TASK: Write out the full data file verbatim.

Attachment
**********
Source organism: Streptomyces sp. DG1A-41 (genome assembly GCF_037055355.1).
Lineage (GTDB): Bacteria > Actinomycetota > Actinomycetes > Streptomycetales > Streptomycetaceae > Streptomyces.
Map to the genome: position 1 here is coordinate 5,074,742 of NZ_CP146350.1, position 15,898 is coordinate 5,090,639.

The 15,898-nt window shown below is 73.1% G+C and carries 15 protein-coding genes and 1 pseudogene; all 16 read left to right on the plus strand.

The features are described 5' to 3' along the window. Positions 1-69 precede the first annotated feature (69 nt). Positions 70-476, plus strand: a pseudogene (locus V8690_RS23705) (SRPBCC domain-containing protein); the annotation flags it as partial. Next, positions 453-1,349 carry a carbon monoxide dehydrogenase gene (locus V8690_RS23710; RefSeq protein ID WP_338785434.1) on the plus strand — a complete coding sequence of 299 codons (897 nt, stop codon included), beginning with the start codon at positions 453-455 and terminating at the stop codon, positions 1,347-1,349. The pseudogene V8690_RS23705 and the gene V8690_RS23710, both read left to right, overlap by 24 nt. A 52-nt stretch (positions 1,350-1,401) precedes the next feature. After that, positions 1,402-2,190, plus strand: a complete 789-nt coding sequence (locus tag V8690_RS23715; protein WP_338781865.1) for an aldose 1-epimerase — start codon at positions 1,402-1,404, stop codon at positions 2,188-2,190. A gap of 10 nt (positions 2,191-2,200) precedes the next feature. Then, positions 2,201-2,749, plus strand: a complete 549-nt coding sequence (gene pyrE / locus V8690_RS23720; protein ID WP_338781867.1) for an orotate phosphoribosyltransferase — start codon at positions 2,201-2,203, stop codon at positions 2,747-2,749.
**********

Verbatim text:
Source organism: Streptomyces sp. DG1A-41 (genome assembly GCF_037055355.1).
Lineage (GTDB): Bacteria > Actinomycetota > Actinomycetes > Streptomycetales > Streptomycetaceae > Streptomyces.
Map to the genome: position 1 here is coordinate 5,074,742 of NZ_CP146350.1, position 15,898 is coordinate 5,090,639.

The 15,898-nt window shown below is 73.1% G+C and carries 15 protein-coding genes and 1 pseudogene; all 16 read left to right on the plus strand.

The features are described 5' to 3' along the window. Positions 1-69 precede the first annotated feature (69 nt). Positions 70-476, plus strand: a pseudogene (locus V8690_RS23705) (SRPBCC domain-containing protein); the annotation flags it as partial. Next, positions 453-1,349 carry a carbon monoxide dehydrogenase gene (locus V8690_RS23710; RefSeq protein ID WP_338785434.1) on the plus strand — a complete coding sequence of 299 codons (897 nt, stop codon included), beginning with the start codon at positions 453-455 and terminating at the stop codon, positions 1,347-1,349. The pseudogene V8690_RS23705 and the gene V8690_RS23710, both read left to right, overlap by 24 nt. A 52-nt stretch (positions 1,350-1,401) precedes the next feature. After that, positions 1,402-2,190, plus strand: a complete 789-nt coding sequence (locus tag V8690_RS23715; protein WP_338781865.1) for an aldose 1-epimerase — start codon at positions 1,402-1,404, stop codon at positions 2,188-2,190. A gap of 10 nt (positions 2,191-2,200) precedes the next feature. Then, positions 2,201-2,749, plus strand: a complete 549-nt coding sequence (gene pyrE / locus V8690_RS23720; protein ID WP_338781867.1) for an orotate phosphoribosyltransferase — start codon at positions 2,201-2,203, stop codon at positions 2,747-2,749.